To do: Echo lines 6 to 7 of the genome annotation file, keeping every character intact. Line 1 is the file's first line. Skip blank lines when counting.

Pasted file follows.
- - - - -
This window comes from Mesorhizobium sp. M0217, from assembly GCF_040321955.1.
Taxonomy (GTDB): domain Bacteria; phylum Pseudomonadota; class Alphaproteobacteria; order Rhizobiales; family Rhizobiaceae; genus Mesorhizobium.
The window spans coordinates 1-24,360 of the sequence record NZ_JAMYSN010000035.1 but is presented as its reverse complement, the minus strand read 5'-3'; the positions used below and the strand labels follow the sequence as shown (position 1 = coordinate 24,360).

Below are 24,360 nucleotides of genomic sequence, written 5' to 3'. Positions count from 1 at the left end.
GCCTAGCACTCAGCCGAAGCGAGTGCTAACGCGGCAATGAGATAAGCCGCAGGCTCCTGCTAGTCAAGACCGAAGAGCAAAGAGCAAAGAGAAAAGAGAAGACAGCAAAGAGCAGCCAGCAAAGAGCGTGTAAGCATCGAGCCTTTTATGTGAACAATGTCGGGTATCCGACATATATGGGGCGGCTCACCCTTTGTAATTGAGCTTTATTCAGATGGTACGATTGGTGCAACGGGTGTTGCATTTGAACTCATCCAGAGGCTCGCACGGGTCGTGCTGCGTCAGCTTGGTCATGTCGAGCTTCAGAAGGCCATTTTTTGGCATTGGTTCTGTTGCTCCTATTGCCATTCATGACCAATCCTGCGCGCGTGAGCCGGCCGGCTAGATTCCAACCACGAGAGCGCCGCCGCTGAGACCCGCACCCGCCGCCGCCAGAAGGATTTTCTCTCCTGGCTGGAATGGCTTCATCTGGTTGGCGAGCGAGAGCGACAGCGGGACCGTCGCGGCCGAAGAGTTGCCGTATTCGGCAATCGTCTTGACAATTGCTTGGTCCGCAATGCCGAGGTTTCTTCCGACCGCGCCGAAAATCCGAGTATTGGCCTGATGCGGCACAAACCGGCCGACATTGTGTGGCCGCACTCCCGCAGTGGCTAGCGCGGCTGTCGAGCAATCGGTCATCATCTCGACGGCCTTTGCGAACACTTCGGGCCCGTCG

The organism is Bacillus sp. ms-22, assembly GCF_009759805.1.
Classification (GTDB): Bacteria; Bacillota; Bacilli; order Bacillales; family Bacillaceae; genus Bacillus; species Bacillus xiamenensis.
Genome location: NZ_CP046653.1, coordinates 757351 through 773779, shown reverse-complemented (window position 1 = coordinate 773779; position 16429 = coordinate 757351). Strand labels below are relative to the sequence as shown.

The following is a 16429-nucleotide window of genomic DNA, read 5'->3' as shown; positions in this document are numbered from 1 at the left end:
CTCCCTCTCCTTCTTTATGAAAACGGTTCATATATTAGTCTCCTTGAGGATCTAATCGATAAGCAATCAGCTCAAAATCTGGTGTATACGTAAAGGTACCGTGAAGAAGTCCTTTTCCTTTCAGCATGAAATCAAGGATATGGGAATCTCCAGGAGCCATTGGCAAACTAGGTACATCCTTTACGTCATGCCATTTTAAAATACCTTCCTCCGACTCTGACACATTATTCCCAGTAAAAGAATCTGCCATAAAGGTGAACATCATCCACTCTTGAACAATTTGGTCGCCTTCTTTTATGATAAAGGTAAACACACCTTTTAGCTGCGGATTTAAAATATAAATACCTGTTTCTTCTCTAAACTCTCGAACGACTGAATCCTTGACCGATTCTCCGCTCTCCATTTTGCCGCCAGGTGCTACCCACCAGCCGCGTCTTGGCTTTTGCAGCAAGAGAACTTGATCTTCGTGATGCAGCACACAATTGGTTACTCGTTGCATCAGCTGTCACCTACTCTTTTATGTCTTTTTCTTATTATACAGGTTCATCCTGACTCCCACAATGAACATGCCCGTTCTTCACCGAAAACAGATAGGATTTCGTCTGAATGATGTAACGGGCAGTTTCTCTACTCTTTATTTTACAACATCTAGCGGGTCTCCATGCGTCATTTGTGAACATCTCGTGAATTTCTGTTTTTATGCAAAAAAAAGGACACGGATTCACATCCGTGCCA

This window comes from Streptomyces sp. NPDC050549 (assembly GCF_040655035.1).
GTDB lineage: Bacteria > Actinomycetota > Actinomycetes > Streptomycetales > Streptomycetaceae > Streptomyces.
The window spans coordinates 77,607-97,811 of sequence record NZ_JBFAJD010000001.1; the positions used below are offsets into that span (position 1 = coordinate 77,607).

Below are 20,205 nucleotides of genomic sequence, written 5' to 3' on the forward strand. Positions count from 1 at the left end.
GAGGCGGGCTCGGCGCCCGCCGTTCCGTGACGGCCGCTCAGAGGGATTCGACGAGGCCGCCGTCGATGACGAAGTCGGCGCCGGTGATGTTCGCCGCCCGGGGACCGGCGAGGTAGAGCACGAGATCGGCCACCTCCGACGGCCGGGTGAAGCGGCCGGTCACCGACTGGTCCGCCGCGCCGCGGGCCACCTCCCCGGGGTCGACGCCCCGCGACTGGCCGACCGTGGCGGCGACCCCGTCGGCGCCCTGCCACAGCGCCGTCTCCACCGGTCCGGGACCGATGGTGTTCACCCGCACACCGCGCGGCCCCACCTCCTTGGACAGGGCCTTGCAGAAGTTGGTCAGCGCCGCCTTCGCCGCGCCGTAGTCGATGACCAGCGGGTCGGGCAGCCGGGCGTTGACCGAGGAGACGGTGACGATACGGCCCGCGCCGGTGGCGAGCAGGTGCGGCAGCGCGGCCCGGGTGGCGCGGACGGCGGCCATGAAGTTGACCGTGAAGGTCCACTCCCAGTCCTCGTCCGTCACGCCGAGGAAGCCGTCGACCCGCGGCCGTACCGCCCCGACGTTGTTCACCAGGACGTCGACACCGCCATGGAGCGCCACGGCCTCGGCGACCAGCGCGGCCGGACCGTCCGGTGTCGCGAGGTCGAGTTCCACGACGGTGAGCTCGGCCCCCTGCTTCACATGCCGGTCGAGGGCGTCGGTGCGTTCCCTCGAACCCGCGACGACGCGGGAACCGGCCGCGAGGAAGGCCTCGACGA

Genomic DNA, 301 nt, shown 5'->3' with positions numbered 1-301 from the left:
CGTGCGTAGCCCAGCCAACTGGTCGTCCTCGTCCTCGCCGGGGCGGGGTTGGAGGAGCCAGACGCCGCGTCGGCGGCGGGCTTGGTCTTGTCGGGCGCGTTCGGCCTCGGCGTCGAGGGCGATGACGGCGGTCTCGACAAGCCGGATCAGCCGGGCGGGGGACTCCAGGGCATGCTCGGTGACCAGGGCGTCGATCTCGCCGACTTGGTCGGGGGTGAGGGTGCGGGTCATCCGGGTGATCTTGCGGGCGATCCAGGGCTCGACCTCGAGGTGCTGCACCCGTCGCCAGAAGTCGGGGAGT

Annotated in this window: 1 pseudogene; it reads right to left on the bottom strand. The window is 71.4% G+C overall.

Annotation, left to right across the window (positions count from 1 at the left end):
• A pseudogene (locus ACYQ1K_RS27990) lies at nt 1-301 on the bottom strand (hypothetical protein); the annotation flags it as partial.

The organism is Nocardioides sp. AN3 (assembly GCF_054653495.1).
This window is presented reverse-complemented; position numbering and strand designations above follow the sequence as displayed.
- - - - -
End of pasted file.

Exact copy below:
The organism is Bacillus sp. ms-22, assembly GCF_009759805.1.
Classification (GTDB): Bacteria; Bacillota; Bacilli; order Bacillales; family Bacillaceae; genus Bacillus; species Bacillus xiamenensis.